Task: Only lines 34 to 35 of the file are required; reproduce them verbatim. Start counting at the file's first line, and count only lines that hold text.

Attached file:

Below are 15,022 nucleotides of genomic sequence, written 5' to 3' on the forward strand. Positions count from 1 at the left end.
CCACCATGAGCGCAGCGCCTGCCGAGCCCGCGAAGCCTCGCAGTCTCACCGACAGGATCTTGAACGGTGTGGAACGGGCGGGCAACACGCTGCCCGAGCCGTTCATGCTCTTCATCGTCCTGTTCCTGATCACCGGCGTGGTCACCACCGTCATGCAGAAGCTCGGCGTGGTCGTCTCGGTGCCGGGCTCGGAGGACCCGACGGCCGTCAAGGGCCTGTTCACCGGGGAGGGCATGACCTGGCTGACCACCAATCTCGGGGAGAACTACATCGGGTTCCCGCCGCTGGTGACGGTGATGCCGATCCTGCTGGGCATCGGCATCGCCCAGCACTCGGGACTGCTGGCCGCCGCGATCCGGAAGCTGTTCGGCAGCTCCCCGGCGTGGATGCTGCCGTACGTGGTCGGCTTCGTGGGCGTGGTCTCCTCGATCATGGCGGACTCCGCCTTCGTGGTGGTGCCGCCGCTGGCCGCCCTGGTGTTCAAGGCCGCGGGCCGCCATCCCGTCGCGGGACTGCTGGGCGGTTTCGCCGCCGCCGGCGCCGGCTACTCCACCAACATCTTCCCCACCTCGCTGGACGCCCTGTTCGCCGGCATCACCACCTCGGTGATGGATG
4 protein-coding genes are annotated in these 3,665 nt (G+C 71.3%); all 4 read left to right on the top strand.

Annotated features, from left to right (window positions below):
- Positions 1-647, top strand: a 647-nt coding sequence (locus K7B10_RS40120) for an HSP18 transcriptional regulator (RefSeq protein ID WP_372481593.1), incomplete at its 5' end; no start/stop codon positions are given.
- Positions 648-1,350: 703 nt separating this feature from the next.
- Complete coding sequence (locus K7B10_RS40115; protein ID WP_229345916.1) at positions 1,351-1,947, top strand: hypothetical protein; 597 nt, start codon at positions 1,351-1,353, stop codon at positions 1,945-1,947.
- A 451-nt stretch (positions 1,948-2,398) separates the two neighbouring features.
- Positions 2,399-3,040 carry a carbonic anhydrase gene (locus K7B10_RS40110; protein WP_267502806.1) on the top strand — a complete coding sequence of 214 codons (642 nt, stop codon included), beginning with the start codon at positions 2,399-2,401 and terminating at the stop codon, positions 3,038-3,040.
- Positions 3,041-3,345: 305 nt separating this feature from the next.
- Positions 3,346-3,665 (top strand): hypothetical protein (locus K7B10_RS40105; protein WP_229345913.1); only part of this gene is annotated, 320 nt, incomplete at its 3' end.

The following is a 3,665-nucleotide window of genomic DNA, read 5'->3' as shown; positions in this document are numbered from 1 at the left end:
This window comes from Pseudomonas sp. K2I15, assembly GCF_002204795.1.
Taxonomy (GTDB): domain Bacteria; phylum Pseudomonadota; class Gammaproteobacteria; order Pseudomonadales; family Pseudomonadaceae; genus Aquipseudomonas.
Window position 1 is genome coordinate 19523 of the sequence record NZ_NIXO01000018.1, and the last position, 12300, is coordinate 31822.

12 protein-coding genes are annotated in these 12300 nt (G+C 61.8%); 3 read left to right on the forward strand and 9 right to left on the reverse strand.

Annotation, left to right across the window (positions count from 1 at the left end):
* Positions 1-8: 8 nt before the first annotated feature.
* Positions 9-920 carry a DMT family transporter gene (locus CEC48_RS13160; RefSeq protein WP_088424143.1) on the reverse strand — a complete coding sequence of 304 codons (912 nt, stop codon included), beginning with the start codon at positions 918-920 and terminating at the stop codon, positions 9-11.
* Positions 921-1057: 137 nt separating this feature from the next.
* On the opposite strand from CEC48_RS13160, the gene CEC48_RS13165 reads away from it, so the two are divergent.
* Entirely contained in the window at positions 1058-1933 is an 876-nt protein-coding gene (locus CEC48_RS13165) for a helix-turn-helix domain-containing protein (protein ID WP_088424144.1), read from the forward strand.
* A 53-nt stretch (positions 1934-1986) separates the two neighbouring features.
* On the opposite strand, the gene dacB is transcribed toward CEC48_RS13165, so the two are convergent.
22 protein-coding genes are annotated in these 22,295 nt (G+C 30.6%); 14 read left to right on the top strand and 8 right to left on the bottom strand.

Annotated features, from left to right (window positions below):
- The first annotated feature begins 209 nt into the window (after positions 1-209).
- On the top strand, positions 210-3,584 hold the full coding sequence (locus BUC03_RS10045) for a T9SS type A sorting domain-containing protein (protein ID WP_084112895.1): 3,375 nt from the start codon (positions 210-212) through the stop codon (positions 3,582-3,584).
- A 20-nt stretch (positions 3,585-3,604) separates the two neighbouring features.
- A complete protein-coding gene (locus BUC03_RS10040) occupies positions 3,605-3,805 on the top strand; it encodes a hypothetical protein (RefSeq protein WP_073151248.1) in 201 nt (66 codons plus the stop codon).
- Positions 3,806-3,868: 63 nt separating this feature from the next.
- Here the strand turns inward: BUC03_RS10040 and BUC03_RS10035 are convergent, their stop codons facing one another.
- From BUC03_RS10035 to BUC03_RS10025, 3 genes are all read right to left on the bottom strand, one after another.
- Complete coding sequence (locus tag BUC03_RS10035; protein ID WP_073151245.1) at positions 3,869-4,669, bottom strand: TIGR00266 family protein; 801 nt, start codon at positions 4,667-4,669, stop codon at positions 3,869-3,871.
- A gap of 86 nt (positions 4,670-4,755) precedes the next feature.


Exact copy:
- Complete coding sequence (locus tag BUC03_RS10035; protein ID WP_073151245.1) at positions 3,869-4,669, bottom strand: TIGR00266 family protein; 801 nt, start codon at positions 4,667-4,669, stop codon at positions 3,869-3,871.
- A gap of 86 nt (positions 4,670-4,755) precedes the next feature.